Promissory Notes and Mortgage Notes May Provide Tax Deductions

Fair Market Value of Promissory Notes May be A Stealth Tax Deduction

Looking for Tax Deductions

Promissory notes and mortgage notes have two primary values-cost value and Fair Market Value. The cost value is what you paid, or what you invested; Fair Market Value is what the note is worth today if it were sold. If $10,000.00 was invested in a note originally, and today its Fair Market Value is zero ($0.00), there may be a $10,000.00 tax deduction available, depending on the specific facts. This tax deduction will happen if and when you take steps to make it happen. The burden is on you.

The promissory note and mortgage note may be held in a self-direct IRA account, Roth IRA account, estate account, or in a trust account. The note may have been a business note, or a note from a friend or family member. It may be in safe deposit box. The note may have lost value, or may be worthless; it may qualify for a tax deduction. Since most taxpayers file tax returns at year-end; now is the time to look for these “stealth tax deductions. The burden is on you.

What is the Reason for the Tax Deduction?

The U.S. Treasury Regulations (IRS) requires valuing promissory notes, at their FAIR MARKET VALUE, not at cost.

Sec. 20.2031-4 Valuation of notes

The fair market value of notes, secured or unsecured, is presumed to be the amount of the unpaid principal, plus interest accrued to the date of death, unless the executor establishes the value is lower or that the notes are worthless. However, items of interest shall be separately stated on the estate tax return. If not returned at face value, plus accrued interest, satisfactory evidence must be submitted that the note is worth less than the unpaid amount (because of the interest rate, date of maturity, or other cause), or that the note is uncollectible, either in whole or in part (by reason of the insolvency of the party or parties liable, or for other cause), and that any property pledged or mortgaged as security cannot satisfy the obligation.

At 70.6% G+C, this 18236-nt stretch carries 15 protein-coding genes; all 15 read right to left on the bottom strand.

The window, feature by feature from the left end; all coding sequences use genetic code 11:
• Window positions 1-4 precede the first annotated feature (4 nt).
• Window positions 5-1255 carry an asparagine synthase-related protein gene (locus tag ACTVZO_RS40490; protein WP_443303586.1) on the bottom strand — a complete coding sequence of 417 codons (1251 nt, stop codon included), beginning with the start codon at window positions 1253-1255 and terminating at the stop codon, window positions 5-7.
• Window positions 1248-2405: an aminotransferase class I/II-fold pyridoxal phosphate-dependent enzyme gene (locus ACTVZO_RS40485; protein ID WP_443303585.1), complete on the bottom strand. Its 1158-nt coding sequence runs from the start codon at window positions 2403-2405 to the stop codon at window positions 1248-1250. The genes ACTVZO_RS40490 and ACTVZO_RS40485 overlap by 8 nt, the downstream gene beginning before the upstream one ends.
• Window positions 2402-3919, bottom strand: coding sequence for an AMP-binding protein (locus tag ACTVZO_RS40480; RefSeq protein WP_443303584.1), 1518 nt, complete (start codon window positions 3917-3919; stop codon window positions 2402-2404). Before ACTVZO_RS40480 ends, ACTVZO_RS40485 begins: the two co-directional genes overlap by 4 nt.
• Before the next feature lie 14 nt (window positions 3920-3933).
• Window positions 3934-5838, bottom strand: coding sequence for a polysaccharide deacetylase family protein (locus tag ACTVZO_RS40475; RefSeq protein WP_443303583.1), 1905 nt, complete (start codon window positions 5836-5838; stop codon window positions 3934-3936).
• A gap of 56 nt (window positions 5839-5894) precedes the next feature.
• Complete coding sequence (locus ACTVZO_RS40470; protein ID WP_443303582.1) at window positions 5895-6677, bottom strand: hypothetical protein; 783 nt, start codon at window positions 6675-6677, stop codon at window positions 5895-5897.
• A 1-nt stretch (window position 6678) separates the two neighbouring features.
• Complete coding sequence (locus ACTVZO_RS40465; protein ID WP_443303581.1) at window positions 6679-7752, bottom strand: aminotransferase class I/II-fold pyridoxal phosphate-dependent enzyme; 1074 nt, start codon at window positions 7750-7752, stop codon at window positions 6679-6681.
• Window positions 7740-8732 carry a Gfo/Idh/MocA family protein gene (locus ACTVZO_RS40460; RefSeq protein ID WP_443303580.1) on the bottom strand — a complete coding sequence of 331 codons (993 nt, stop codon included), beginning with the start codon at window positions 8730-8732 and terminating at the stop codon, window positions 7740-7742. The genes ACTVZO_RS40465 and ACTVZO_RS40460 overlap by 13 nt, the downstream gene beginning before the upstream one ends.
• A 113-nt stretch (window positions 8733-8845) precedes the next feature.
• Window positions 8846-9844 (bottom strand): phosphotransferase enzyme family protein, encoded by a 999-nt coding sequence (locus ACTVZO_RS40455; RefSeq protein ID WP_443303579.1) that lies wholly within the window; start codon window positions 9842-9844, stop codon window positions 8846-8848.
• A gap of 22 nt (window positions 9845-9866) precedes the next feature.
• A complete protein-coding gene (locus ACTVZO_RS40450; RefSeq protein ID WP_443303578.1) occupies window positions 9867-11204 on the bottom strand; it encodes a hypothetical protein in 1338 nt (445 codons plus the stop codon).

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Who Must Do the Fair Market Value Appraisal?

To determine The Fair Market Value of a private party promissory note or mortgage note, an appraisal or valuation report must be prepared by a qualified, experienced appraiser.

Qualified Appraiser Defined – A qualified appraiser has earned an appraisal designation from a recognized professional organization or has otherwise met minimum education and experience requirements under IRS regs; regularly appraises for compensation; and meets any other such requirements prescribed by IRS (Code Sec. 170(f)(11)(E)(ii)). An individual won’t be considered a qualified appraiser for any appraisal unless he demonstrates verifiable education and experience in valuing the type of property subject to the appraisal, and hasn’t been prohibited from practicing before IRS at any time during the three-year period ending on the date of the appraisal (Code Sec. 170(f)(11)(E) (iii)).

What Factors Affect Fair Market Value?

• Collateral security–lack of collateral security, no collateral, or too little collateral

• Credit score information, financial and employment information for the borrower

• Credit scores, financial information and employment information is negative

• Lender’s Title Insurance Policy–not having it

• Written payment history schedule-not having it

• Poor payment history

• Interest rate too low

• Duration of the loan too long

• Payment amount too small or too infrequent

Individually and collectively these impairments and deficiencies reduce the Fair Market Value of a promissory note. An arms-length, third-party buyer will discount the purchase price of the note significantly to compensate for any and all of these deficiencies.


– Depending upon the individual facts, the discounts applied can range from 5% to 90%.

– Any discount may contribute to a tax saving and a fee saving.

– Always consult and work with an experienced tax expert and promissory note expert.

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